Archived Story

Pearl Harbor Day remembered

Published 9:55pm Friday, December 6, 2013

When the Japanese attack on Pearl Harbor came 72 years ago Saturday, Arthur Whitner was still in high school.

However, after the United States entered World War II following that fateful day in 1941, where more than 2,400 Americans died at the hands of the Japanese navy, the war would drag on for almost four years. The U.S. Army drafted Whitner after he finished high school and sent him to Europe in 1945.

“I went right straight to the front,” said Whitner, who now resides at Autumn Care of Suffolk.

Whitner, then just 20 years old, started out in England and was assigned to the forces of the legendary Gen. George S. Patton. From there Whitner and his comrades went to France and Germany, following the retreat of German forces.

“We went all the way up and took one camp on the river,” said Whitner, now 88. “Then we got on a ship and came back to England.”

Whitner was sent back to the United States for more training in preparation for going to Japan, he said. But the Army never sent him there, as the end of the war in Japan came in August of that year.

Whitner later worked as a farmer and was known around town for his collards and strawberries, Autumn Care staff said.

Whitner said it is important to record the stories of World War II veterans while they are still living.

“There are not many left,” he said. “Most of the people who were older than I have passed on.”

  • chief601

    Thank you for your service, sir. And thank all, including my father and uncles, who served as well.

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    Thank you for your service, Sir.

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  • jhuxster

    As we remember Pearl Harbor, perhaps it’s fitting we remember our greatest enemy is not from without but from within. We have traded freedom for license, we have exploited the poor through promises of untold riches through the lottery; we confine our poor to government housing areas riddled with crime, drugs, and violence and term it compassion, we have destroyed self-reliance and replaced it with dependency. Once we worshiped at the altar of a merciful God who dealt with us in His grace, now we worship at the altar of an overpowering coercive government that threatens to destroy our freedom. In today’s America it’s becoming clear–it’s becoming illegal to practice your faith in you’re a Christian. As we celebrate the 72nd anniversary of Pearl Harbor, perhaps it’s fitting we recall the words spoken 150 years ago at another brutal battlefield, “But, in a larger sense, we can not dedicate — we can not consecrate — we can not hallow — this ground. The brave men, living and dead, who struggled here, have consecrated it, far above our poor power to add or detract. The world will little note, nor long remember what we say here, but it can never forget what they did here. It is for us the living, rather, to be dedicated here to the unfinished work which they who fought here have thus far so nobly advanced. It is rather for us to be here dedicated to the great task remaining before us — that from these honored dead we take increased devotion to that cause for which they gave the last full measure of devotion — that we here highly resolve that these dead shall not have died in vain — that this nation, under God, shall have a new birth of freedom — and that government of the people, by the people, for the people, shall not perish from the earth.”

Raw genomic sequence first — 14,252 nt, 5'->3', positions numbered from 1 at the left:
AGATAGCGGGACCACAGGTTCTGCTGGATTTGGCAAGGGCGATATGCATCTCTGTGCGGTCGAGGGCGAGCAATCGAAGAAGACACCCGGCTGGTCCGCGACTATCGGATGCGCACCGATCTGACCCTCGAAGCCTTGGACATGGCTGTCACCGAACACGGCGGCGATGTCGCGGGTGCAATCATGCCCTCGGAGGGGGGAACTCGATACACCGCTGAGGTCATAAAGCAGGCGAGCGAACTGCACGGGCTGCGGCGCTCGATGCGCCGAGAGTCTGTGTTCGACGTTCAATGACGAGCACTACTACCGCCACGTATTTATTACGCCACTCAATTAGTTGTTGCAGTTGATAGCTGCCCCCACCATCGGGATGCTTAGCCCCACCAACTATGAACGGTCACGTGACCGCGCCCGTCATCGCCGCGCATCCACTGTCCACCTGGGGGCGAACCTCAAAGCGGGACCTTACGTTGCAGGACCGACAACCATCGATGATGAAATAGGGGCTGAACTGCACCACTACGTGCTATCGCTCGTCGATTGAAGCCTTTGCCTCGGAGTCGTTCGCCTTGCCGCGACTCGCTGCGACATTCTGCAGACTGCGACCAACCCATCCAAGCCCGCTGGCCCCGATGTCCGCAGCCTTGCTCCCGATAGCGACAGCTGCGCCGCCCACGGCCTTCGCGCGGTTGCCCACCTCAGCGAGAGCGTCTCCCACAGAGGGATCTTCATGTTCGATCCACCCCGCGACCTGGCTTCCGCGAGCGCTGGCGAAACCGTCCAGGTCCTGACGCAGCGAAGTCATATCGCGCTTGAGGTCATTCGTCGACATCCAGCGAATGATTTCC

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    God bless & Thank you Mr. Whitner & all who fought beside you.

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